• Case Study. By Manjit Singh, Librarian, Brantford Public Library, Brantford, ON
    • Case Study. By Muhammad Afzal, Librarian
      These case studies present interesting observations by two foreign trained librarians
      >>>>>>>>An Appeal to All Stakeholders:
      "Along with Tara Zarrin and Manjit Singh, I appeal to all stakeholders, including library associations and library schools in Canada:
      PLEASE take necessary actions to implement meaningful solutions to correct this costly omission of not utilizing fully our foreign-trained librarians, so that ALL Canadians can be gainfully employed for the betterment of Canada!"
      -Professor Ganga Dakshinamurti
  • Need for a study, factors to be studied may include: (a) role of Canadian institutions / government in accepting / recognizing these librarians (see a sample by Keren Dali and Juris Dilevkoa, 2009); (b) role of foreign-trained librarians in adapting to the Canadian mosaic (see the case studies, above); and (c) identify those who lost their battle (survival of the fittest) and were forced to: i) return to school (within the profession); or ii) re-train themselves out-side-the-box and re-invent the wheel; or iii) couldn't return home (see below: Why we cannot go home?), rather stayed in the land of opportunities accepted odd_jobs in order to make the ends meet (viz., finally work as store worker in grocery stores, visa card sales reps @ call centers, security guards, parking attendant, etc.) i.e, who could-not a find job even 'outside-the-box' (see the book, above, by G. Kim Dority, 2006). One may consider a fourth factor, as well: those who struggled and then left the country (for reasons of (i)lack of opportunities, (ii)repeated failures in finding an accommodation in the job market, (iii)lack of stamina to continue the tryst with destiny, (iv)greener pastures abroad, and so on..).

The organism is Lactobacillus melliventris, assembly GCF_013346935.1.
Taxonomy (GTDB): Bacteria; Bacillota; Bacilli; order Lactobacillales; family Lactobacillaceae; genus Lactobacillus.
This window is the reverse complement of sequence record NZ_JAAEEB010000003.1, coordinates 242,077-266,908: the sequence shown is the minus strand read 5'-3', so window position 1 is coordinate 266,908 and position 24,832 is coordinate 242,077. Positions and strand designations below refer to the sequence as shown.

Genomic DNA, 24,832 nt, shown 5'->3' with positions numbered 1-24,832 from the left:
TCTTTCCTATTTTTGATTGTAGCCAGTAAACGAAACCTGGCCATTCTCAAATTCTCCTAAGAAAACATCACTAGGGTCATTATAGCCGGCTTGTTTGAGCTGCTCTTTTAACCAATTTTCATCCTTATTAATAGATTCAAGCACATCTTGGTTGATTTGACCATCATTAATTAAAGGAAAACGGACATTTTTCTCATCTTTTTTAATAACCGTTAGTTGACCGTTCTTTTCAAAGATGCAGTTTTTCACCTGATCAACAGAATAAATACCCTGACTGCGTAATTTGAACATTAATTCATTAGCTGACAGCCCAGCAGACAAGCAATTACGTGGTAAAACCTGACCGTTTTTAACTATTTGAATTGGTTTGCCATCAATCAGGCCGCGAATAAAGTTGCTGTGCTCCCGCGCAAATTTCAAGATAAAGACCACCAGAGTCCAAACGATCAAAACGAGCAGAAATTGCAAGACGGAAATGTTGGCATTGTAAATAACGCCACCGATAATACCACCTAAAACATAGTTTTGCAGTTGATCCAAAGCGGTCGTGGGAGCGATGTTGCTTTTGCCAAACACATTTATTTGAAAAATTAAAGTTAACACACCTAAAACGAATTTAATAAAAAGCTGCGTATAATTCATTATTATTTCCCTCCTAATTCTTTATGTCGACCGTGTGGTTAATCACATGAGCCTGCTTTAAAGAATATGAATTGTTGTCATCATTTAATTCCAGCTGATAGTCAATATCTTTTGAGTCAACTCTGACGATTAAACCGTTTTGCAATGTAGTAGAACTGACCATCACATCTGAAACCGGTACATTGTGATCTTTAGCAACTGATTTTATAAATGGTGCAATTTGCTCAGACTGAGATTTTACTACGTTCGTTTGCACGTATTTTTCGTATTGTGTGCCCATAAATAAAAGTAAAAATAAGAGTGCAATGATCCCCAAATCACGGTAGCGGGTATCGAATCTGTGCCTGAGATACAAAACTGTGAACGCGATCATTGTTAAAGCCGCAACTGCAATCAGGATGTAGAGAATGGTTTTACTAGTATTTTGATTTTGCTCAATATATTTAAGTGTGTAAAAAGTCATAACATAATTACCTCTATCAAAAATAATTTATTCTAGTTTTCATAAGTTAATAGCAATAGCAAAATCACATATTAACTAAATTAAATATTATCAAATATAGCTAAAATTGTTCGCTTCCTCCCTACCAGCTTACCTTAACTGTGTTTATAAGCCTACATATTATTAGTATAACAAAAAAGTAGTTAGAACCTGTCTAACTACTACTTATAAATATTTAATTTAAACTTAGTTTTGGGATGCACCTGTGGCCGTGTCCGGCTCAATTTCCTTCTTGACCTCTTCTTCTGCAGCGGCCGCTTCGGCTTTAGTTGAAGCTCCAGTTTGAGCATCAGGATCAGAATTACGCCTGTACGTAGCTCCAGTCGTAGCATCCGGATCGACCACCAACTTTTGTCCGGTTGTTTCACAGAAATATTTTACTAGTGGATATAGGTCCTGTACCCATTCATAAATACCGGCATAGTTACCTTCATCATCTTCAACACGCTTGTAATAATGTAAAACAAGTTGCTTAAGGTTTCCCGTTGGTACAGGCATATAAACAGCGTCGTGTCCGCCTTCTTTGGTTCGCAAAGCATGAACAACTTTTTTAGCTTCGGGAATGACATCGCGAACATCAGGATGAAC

PS. If you are interested in this project, lets talk. Your comments and support will be highly appreciated. See on the same shelf
  • Why we cannot go home?
  • Educated immigrants stuck in survival jobs By Travis Lupick
  • Success Stories: Matilda of Sierra Leone
  • 'Vote by feet'
  • A land of promise or a land of dismay?
  • Not Canada Net: Tragedy of Canada for Immigrants


  • 4 comments:

    henrylow said...

    There's a movement to radically change California government, by getting rid of career politicians and chopping their salaries in half. A group known as Citizens for California Reform wants to make the California legislature a part time time job, just like it was until 1966.

    www.onlineuniversalwork.com

    Coetsee said...

    Affiliate Marketing is a performance based sales technique used by companies to expand their reach into the internet at low costs. This commission based program allows affiliate marketers to place ads on their websites or other advertising efforts such as email distribution in exchange for payment of a small commission when a sale results.


    www.onlineuniversalwork.com

    Nur affinah Mohd affaidi said...

    I have study in Canada and i am working in a Hotel part time. I am studying and work also in Canada.


    work and study

    Anonymous said...

    Mr. David Cohen i will like to know
    if you are blomber and you have aquired a little experience and you want to gain moor skills may i be permited to seek for Canadian visa as well?
    Iwant to change my life style and will be happy if you can help me.

    PostRank